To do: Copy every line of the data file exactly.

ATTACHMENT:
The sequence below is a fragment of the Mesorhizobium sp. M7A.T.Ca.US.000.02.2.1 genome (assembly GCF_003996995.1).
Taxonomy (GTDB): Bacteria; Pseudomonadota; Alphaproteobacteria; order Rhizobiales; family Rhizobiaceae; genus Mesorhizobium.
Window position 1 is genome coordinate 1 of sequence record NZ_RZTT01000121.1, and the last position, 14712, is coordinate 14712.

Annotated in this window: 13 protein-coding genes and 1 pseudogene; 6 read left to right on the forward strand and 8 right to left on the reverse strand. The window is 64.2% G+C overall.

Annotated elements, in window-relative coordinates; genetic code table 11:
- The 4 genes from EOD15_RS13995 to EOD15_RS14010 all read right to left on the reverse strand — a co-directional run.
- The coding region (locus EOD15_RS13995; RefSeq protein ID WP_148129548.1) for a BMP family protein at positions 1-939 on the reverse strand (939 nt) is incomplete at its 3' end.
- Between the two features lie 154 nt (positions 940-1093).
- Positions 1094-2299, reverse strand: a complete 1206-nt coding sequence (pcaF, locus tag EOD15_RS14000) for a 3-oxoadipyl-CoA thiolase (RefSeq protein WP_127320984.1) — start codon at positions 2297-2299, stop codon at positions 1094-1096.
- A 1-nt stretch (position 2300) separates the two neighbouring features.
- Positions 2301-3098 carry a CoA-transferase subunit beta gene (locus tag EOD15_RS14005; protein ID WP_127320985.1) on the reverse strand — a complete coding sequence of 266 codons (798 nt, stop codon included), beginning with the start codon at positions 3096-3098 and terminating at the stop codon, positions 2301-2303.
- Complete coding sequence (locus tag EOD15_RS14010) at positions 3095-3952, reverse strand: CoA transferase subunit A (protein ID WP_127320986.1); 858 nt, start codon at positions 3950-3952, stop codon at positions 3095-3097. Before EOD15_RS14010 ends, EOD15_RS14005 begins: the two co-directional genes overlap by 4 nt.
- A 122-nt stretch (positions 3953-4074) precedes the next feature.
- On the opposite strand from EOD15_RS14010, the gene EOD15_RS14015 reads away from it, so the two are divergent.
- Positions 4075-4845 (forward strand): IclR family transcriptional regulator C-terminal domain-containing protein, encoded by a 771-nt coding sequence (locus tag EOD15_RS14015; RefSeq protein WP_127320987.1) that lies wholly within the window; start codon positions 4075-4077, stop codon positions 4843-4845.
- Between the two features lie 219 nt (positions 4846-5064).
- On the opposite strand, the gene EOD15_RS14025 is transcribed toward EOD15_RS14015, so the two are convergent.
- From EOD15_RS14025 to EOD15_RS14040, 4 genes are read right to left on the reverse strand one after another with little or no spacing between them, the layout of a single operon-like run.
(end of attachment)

The sequence below is a fragment of the Mesorhizobium sp. M7A.T.Ca.US.000.02.2.1 genome (assembly GCF_003996995.1).
Taxonomy (GTDB): Bacteria; Pseudomonadota; Alphaproteobacteria; order Rhizobiales; family Rhizobiaceae; genus Mesorhizobium.
Window position 1 is genome coordinate 1 of sequence record NZ_RZTT01000121.1, and the last position, 14712, is coordinate 14712.

Annotated in this window: 13 protein-coding genes and 1 pseudogene; 6 read left to right on the forward strand and 8 right to left on the reverse strand. The window is 64.2% G+C overall.

Annotated elements, in window-relative coordinates; genetic code table 11:
- The 4 genes from EOD15_RS13995 to EOD15_RS14010 all read right to left on the reverse strand — a co-directional run.
- The coding region (locus EOD15_RS13995; RefSeq protein ID WP_148129548.1) for a BMP family protein at positions 1-939 on the reverse strand (939 nt) is incomplete at its 3' end.
- Between the two features lie 154 nt (positions 940-1093).
- Positions 1094-2299, reverse strand: a complete 1206-nt coding sequence (pcaF, locus tag EOD15_RS14000) for a 3-oxoadipyl-CoA thiolase (RefSeq protein WP_127320984.1) — start codon at positions 2297-2299, stop codon at positions 1094-1096.
- A 1-nt stretch (position 2300) separates the two neighbouring features.
- Positions 2301-3098 carry a CoA-transferase subunit beta gene (locus tag EOD15_RS14005; protein ID WP_127320985.1) on the reverse strand — a complete coding sequence of 266 codons (798 nt, stop codon included), beginning with the start codon at positions 3096-3098 and terminating at the stop codon, positions 2301-2303.
- Complete coding sequence (locus tag EOD15_RS14010) at positions 3095-3952, reverse strand: CoA transferase subunit A (protein ID WP_127320986.1); 858 nt, start codon at positions 3950-3952, stop codon at positions 3095-3097. Before EOD15_RS14010 ends, EOD15_RS14005 begins: the two co-directional genes overlap by 4 nt.
- A 122-nt stretch (positions 3953-4074) precedes the next feature.
- On the opposite strand from EOD15_RS14010, the gene EOD15_RS14015 reads away from it, so the two are divergent.
- Positions 4075-4845 (forward strand): IclR family transcriptional regulator C-terminal domain-containing protein, encoded by a 771-nt coding sequence (locus tag EOD15_RS14015; RefSeq protein WP_127320987.1) that lies wholly within the window; start codon positions 4075-4077, stop codon positions 4843-4845.
- Between the two features lie 219 nt (positions 4846-5064).
- On the opposite strand, the gene EOD15_RS14025 is transcribed toward EOD15_RS14015, so the two are convergent.
- From EOD15_RS14025 to EOD15_RS14040, 4 genes are read right to left on the reverse strand one after another with little or no spacing between them, the layout of a single operon-like run.